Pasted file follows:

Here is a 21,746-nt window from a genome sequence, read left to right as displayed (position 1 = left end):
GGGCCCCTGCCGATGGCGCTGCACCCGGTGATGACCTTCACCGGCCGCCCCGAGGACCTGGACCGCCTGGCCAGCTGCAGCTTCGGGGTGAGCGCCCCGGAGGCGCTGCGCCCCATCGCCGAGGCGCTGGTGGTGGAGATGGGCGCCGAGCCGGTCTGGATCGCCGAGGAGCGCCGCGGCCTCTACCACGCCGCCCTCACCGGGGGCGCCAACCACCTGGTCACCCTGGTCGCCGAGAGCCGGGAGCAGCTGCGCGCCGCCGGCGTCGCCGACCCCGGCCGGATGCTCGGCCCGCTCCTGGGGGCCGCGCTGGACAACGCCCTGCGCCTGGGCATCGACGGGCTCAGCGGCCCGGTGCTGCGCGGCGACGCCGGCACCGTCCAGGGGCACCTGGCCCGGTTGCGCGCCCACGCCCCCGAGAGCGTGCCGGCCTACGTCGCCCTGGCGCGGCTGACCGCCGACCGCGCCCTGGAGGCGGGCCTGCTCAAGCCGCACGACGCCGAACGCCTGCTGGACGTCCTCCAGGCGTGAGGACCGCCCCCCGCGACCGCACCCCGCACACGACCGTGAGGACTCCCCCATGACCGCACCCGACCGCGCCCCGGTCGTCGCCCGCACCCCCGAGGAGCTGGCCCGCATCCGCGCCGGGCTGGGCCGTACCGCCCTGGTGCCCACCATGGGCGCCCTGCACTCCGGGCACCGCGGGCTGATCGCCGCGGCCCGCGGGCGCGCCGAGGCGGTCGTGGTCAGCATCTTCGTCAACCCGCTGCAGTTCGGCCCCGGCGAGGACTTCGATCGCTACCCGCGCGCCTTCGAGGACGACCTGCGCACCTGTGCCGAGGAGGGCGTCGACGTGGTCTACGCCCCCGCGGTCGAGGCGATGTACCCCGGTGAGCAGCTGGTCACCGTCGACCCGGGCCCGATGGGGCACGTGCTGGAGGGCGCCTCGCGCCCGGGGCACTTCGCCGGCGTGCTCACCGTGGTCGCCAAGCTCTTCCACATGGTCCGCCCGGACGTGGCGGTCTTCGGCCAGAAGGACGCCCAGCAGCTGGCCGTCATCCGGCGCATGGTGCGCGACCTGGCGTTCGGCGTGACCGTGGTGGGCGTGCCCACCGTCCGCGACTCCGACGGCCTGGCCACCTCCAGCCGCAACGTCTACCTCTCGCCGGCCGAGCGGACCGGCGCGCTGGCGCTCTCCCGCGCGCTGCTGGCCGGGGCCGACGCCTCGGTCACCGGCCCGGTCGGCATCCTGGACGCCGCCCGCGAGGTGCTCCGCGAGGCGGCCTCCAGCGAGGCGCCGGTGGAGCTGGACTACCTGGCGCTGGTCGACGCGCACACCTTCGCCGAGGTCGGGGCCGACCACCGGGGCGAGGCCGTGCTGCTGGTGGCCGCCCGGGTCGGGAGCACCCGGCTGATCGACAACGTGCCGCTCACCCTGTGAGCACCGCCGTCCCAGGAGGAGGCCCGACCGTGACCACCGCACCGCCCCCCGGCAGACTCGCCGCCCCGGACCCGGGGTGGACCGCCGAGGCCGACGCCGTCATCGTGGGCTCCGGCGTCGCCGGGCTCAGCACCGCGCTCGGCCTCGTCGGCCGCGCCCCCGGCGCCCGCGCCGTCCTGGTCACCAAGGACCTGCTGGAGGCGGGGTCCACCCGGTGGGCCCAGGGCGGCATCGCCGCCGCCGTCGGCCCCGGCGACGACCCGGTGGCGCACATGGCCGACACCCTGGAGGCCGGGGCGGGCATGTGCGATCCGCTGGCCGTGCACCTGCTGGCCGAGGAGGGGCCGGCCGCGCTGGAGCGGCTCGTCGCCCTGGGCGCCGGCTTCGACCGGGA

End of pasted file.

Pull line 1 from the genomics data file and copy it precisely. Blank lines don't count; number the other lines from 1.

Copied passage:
Here is a 21,746-nt window from a genome sequence, read left to right as displayed (position 1 = left end):